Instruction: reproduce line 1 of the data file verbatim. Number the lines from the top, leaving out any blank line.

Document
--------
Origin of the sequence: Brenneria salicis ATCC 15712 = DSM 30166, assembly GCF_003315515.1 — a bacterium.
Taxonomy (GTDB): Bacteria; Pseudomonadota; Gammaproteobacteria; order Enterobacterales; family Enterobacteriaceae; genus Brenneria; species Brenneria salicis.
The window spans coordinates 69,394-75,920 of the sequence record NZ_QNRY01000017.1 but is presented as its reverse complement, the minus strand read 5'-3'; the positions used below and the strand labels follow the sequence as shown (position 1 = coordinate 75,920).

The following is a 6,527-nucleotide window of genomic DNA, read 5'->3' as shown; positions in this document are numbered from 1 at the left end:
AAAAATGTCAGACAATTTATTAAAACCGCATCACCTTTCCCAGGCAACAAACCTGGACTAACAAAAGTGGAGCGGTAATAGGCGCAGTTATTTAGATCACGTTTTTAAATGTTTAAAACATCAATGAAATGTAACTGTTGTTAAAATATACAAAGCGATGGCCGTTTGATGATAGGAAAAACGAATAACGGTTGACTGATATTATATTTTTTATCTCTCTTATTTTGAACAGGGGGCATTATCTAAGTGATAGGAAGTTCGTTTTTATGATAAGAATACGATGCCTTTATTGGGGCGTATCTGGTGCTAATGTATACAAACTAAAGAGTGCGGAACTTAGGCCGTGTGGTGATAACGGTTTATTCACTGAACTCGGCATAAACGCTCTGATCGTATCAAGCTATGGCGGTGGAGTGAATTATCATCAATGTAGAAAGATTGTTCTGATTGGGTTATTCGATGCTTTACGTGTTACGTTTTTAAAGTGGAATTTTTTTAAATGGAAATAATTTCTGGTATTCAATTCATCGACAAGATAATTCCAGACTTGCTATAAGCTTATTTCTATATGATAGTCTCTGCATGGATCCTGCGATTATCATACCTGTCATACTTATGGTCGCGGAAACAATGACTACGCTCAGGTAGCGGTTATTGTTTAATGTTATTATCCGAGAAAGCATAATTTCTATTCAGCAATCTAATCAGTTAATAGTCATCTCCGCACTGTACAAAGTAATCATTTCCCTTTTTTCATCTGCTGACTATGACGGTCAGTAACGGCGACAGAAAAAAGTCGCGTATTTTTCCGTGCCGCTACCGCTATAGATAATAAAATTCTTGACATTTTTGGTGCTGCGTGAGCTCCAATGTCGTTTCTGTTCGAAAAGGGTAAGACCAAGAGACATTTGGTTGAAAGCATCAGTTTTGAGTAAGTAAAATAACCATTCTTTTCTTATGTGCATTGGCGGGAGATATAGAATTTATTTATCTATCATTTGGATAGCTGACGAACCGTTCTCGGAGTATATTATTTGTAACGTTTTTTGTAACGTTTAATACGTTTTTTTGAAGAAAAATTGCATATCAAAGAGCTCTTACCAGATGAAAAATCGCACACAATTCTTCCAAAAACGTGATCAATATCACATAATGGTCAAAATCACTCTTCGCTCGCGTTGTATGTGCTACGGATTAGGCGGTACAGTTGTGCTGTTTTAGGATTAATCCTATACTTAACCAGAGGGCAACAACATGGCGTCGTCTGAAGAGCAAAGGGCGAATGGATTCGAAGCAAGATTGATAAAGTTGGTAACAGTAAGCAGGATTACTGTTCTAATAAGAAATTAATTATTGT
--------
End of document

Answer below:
Origin of the sequence: Brenneria salicis ATCC 15712 = DSM 30166, assembly GCF_003315515.1 — a bacterium.